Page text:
The Wallop Wonder

 

Homer Happy: Eddie Mathews

Eddie Mathews’ 17-year major league career was full of home runs – 512 to be exact. And while the bulk of his career-long power display took place during the 1950s, Mathews still wielded a dangerous bat in the high-powered Milwaukee Braves offense during the 1960s.

From 1953-1961, no other third baseman could match Eddie Mathews for offensive fireworks. During that period, Mathews batted a combined .288 with a .558 slugging percentage. He averaged 38 home runs with 104 runs batted in, and scored at a clip of 106 runs per season.

Nobody associated Mathews with “cheap” home runs. He was a strong man who swung hard. But Mathews’ hitting power was generated from his wrists and with a swing that was uncommonly fluid for a power hitter. And while Mathews had his share of strikeouts (he still ranks #61 all time), he led the National League four times in bases on balls and retired with a .271 batting average.

Mathews was signed by the Boston Braves in 1949. He needed only three seasons of minor league seasoning before taking over third base for the Braves.

His rookie season was 1952 – the Braves’ last season in Boston. Mathews batted .242 as a rookie, with 25 home runs (tying him for fourth most in the National League) and 58 runs batted in. He led the league in strikeouts. It was the only time in his career that he would do so.

In 1953, the Braves were playing their home games in Milwaukee, and Mathews was the National League home run champion that season with 47. He drove in 137 runs, scored 110 runs, and batted .302. He would hit at least 40 home runs and drive in more than 100 runs in each of the next two seasons. Mathews led the league in home runs again with 46 in 1959.

During the 1950s, Mathews averaged 37 home runs and 97 RBIs per season. He also averaged more than 100 runs scored per season.

Mathews picked up in the 1960s where he left off from the 1950s. He had an outstanding season in 1960, batting .277 with 39 home runs and 124 RBIs. He hit 32 home runs in 1961, and then didn’t crack the 30-home run mark again until 1965, when he hit 32 home runs with 95 RBIs. From 1961 through 1965, Mathews averaged 28 home runs and 87 RBIs per season.

Eddie Mathews hit 40 or more home runs in four different seasons, leading the National League in 1953 and 1959.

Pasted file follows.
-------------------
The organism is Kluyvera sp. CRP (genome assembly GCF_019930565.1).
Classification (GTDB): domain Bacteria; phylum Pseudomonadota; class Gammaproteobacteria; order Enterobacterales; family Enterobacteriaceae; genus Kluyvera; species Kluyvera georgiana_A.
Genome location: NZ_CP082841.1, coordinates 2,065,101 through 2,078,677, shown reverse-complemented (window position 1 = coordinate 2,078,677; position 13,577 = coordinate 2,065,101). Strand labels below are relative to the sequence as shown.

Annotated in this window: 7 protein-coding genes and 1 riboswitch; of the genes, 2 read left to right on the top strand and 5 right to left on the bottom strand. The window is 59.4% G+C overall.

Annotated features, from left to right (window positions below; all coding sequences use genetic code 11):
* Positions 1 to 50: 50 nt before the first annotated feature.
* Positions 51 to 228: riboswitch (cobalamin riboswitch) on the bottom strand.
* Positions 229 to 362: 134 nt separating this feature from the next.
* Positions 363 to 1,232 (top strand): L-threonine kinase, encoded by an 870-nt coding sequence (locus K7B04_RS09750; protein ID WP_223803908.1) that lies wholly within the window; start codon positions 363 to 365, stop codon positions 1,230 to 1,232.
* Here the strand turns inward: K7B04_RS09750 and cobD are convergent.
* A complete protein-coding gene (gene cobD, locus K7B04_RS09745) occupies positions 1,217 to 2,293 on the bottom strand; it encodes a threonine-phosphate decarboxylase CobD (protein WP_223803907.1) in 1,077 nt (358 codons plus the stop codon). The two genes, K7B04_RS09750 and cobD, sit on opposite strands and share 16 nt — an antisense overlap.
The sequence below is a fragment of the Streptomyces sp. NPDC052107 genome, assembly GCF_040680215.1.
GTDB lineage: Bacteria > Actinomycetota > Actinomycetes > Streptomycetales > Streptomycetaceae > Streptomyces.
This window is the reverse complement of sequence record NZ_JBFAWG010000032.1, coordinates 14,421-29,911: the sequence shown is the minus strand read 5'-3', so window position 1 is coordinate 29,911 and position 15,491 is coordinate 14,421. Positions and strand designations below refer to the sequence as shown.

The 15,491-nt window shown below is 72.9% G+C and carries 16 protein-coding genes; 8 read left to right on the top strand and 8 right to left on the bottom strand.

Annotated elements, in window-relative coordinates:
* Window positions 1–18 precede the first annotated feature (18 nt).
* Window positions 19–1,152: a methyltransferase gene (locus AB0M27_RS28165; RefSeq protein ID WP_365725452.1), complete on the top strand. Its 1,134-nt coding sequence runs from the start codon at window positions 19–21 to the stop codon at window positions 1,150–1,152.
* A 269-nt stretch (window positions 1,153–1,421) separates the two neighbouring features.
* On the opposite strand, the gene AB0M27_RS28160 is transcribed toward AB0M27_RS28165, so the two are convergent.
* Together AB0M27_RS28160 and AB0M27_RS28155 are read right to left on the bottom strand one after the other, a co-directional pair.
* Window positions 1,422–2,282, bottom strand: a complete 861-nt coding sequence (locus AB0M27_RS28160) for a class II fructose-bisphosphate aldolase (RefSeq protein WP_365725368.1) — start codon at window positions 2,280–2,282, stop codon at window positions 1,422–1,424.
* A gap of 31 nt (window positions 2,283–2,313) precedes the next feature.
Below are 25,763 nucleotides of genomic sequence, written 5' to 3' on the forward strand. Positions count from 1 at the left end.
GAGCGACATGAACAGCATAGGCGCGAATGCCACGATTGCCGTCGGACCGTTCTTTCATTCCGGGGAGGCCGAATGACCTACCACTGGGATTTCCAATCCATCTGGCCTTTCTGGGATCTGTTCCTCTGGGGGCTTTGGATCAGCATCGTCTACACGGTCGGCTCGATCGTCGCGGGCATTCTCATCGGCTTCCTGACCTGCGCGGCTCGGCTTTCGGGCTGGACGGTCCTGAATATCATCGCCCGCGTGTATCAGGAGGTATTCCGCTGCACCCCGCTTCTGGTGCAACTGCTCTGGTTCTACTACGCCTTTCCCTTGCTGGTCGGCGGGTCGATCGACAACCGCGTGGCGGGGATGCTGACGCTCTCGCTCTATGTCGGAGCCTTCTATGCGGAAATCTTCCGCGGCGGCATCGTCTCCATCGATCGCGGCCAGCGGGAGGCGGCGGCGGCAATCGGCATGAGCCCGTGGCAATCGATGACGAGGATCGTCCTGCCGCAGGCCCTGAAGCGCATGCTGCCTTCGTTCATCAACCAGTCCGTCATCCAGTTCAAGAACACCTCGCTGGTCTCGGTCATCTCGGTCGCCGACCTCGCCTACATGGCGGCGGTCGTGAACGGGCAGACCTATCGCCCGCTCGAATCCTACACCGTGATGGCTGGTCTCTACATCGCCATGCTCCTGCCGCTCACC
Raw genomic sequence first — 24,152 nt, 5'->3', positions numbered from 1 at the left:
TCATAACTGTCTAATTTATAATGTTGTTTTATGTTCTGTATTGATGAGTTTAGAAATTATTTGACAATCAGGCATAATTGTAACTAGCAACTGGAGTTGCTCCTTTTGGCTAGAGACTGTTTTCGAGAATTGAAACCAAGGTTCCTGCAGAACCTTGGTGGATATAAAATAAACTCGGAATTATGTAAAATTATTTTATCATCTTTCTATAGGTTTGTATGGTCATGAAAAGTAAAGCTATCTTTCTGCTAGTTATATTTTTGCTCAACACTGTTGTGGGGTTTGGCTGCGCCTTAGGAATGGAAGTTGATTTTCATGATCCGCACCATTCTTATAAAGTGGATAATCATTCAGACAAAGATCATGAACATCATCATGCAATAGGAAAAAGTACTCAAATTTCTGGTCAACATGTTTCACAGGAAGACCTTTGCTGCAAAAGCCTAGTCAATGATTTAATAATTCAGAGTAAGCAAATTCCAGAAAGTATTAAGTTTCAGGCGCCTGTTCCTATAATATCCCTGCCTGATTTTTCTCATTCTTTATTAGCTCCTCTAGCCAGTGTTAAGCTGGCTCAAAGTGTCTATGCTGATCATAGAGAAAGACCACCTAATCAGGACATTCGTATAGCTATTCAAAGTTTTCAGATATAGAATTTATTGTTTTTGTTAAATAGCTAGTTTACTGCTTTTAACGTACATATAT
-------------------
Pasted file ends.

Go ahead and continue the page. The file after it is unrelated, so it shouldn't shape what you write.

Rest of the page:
Mathews was the only member of the Braves team to play in Boston, Milwaukee and Atlanta. The Braves’ first season in Atlanta was Mathews’ last with the team. He batted .251 with 16 home runs and 53 RBIs.

In December, the Braves traded their future Hal of Famer to the Houston Astros. Mathews hit ten home runs for the Astros – including his 500th career home run – before being traded to the Detroit Tigers. He served primarily in a pinch-hit role with the Tigers and retired after the 1968 season.

Mathews finished with a .271 batting average on 2,315 hits. He amassed 512 home runs in 17 major league seasons with 1,453 RBIs (currently fifty-ninth all time). Mathews ranked in the top ten in home runs 12 times during his career, and finished among the top ten in RBIs 12 times. He was an All-Star nine times.

Eddie Mathews was inducted into the Baseball Hall of Fame in 1978.

3 comments
    • Just one so far … Braves Heroes, which profiles some of the key Braves players during the 1960s. Otherwise, Hank Aaron, Eddie Mathews, Joe Adcock, Felipe Alou, Joe Torre, Frank Thomas, Mack Jones and Orlando Cepeda are all Braves featured in Legends of Swing, The Home Run Hitters of the 1960s. Both books can be found here. And finally, Braves Pride, The Story of the Milwaukee Braves in the 1960s is scheduled for publication in 2019.

  1. A BIG favorite of mine! he had some sort of injury in the early 60s that hampered his swing–I forget now what it was–and by his own admission, he only had one more really good season after that. I was a teenybopper when he joined the Tigers and I just fell in love with him.

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